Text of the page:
# Battery Capacity

Battery capacity is something everyone encounter on a daily basis, but the common knowledge regarding this rather important topic seems to be a bit low. This blog post will hopefully enlighten you about this field, so keep on reading!

### Batteries

As you probably know batteries exist in both a lot of different physical dimensions and internal chemistries.

This blog post will not go in depth on the different common chemistries, but stay tuned for a follow-up blog post about that!

### Discharge curve

The first big misconception about batteries is that volt equals capacity.

That is TOTALLY wrong

Sure, you can measure your battery with a voltmeter, but that will only give you an insight into the battery voltage at the moment, with the load currently attached. It will NOT say anything about remaining capacity!

To repeat:

#### Battery Voltage != Battery Capacity

As this sketch shows there is no linear relationship between voltage and capacity, and this relationship depends on several factors. Some of them are battery chemistry, load, temperature etc.

### Capacity Testing

To measure the capacity of a battery is is necessary to measure over a full discharge cycle.

We will do a short test of a “low-end” 18650 Li-Ion battery from Ebay and a non-rechargeable AA battery from Ikea.

To measure it we need to expose a fully charged battery to a known load and measure the voltage until discharged.

We used a Re:load 2 constant-current load to test the batteries. And we used a couple of Agilent multimeters (you will find them here), where one of them measured the battery voltage and transmitted it over bluetooth to a data recording software.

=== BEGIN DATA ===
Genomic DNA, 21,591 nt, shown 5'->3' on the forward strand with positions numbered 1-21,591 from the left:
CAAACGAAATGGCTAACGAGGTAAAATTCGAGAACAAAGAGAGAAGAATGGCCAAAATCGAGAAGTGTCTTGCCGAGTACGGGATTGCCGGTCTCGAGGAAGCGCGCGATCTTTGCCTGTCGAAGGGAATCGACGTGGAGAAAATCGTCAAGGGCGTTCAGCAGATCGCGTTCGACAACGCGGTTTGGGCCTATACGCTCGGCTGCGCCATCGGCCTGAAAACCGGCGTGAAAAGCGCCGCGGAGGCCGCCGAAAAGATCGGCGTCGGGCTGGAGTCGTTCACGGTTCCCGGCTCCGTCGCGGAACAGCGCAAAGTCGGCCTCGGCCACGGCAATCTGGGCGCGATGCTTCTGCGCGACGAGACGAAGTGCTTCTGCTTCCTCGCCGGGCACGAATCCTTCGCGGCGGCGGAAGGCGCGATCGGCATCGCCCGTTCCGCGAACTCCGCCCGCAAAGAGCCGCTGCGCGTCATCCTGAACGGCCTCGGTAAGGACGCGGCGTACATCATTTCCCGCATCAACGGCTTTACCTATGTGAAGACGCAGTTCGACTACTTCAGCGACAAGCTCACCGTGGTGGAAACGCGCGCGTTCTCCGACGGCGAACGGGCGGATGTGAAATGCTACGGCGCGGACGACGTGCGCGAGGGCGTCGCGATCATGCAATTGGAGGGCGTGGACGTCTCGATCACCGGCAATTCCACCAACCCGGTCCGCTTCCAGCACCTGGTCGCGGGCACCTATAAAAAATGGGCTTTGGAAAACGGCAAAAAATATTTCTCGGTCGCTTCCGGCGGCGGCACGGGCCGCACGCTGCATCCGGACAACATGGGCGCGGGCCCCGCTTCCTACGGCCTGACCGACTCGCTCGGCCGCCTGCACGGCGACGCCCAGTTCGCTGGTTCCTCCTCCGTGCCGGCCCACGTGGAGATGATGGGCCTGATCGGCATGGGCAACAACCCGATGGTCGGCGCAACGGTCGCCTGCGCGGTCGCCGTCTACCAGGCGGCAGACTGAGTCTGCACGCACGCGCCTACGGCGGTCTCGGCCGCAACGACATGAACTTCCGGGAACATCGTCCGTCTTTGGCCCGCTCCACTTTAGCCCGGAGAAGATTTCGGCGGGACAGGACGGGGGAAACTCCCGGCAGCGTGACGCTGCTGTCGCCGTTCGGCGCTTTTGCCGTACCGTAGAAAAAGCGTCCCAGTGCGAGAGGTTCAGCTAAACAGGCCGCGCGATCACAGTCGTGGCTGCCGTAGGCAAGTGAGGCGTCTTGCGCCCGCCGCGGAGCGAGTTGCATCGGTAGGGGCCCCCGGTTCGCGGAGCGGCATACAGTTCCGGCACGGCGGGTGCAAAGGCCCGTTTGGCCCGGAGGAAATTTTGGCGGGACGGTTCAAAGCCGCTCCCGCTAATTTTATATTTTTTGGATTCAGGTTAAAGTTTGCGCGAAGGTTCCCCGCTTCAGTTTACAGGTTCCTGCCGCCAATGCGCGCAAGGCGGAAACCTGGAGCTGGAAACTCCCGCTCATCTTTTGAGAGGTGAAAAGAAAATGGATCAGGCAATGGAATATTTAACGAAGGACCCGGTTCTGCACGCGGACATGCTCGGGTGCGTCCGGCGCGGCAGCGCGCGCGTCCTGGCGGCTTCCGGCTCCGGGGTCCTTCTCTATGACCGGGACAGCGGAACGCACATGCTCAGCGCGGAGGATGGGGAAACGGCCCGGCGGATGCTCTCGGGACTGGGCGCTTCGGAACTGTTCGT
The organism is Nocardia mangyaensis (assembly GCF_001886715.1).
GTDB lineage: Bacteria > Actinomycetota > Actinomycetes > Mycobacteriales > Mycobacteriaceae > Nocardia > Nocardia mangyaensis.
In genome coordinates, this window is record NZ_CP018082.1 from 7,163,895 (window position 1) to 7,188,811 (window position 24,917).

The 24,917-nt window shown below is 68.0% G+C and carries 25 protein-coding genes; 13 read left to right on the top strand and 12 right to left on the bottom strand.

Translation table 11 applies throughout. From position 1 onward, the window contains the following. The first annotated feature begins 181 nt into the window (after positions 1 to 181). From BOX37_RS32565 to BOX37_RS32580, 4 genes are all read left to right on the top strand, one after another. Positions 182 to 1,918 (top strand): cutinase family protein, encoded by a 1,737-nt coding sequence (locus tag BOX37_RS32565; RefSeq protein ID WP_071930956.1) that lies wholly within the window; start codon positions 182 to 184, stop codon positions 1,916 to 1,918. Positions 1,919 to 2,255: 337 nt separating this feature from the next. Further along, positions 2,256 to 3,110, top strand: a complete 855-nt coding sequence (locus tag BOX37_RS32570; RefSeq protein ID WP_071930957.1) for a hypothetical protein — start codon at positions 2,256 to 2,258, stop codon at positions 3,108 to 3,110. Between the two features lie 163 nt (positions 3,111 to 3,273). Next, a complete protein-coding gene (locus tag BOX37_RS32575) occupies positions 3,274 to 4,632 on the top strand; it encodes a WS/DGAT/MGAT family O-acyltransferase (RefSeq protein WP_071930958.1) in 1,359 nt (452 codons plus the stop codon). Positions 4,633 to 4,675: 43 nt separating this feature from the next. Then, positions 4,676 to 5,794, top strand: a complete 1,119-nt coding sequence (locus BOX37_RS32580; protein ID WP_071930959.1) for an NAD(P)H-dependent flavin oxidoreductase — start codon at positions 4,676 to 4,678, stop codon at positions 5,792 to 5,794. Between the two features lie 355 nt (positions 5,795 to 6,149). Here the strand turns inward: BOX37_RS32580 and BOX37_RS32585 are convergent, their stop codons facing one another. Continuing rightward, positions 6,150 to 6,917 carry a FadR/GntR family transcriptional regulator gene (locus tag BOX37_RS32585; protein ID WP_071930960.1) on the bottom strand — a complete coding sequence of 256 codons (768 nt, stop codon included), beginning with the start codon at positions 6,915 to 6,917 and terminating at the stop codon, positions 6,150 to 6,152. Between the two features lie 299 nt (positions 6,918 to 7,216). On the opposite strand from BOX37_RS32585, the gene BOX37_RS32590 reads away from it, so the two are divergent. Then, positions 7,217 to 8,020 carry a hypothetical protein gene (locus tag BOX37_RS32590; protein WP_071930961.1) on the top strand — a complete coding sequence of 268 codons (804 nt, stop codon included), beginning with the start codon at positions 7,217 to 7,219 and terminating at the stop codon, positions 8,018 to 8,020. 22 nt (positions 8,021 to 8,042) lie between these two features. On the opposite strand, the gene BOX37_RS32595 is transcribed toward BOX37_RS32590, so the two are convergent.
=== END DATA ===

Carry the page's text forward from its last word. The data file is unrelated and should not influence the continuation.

You don’t need to constantly measure the current as long as you have a stable constant-current load. We used it only to setup the load and monitor when the battery did not manage to deliver any more current.

### Testing a Li-Ion battery

This is a “UltraFire” 18650 battery from Ebay. It claims it can deliver 3800 mAh, but we are all in doubt. So let us test it!

But first we have to make sure it is fully charged.

We decided to test it at 0.1 C, resulting in a 400 mA load. This is a rather gentle load.

As you can see in this graph it was not even close to 3800 mAh when it was exposed to a 400 mA load.

Observations: It started out on 4.2 V, but only after a couple of seconds it fell down to 3 volts. After 75 minutes it took a sharp turn and quickly became totally empty.

It could deliver 400 mA in 1.28 hours giving a capacity on 513 mAh (suspiciously far away from the stated 3800 mAh….)

### Testing an alkaline battery

Next up is a LR6 battery (AA alkaline) from Ikea. This is not rechargeable, and usually non-rechargeable batteries have a higher energy density than rechargeable ones! So we have high expectations to this one!

Total capacity is not stated, so we have to guess to set 0.1 C.

We guess around 1500 mAh and set the load to 150 mA.

As you can see in the graph we were almost spot on!

A battery like this has a somewhat different discharge curve than a Li-Ion battery, with a slow declining curve without the sharp downward facing turn. Therefore, to decide when the battery is “empty” we decided to use the common “cutoff”-voltage 0.8 V.

With that in mind the capacity in this battery is 150 mA * 10.09 h = 1515 mAh

Observations: It started out on 1.6 V, but only after a couple of seconds it fell down to 1.23 volts. After 10 hours it reached the 0.8 V cutoff and we let it go another hour before stopping the test.

The AA battery from Ikea have a capacity almost 3 times as large as the “Ebay Li-Ion”.

In the next “battery”-post we will look into different battery chemistries and look at how they can be charged. So stay tuned!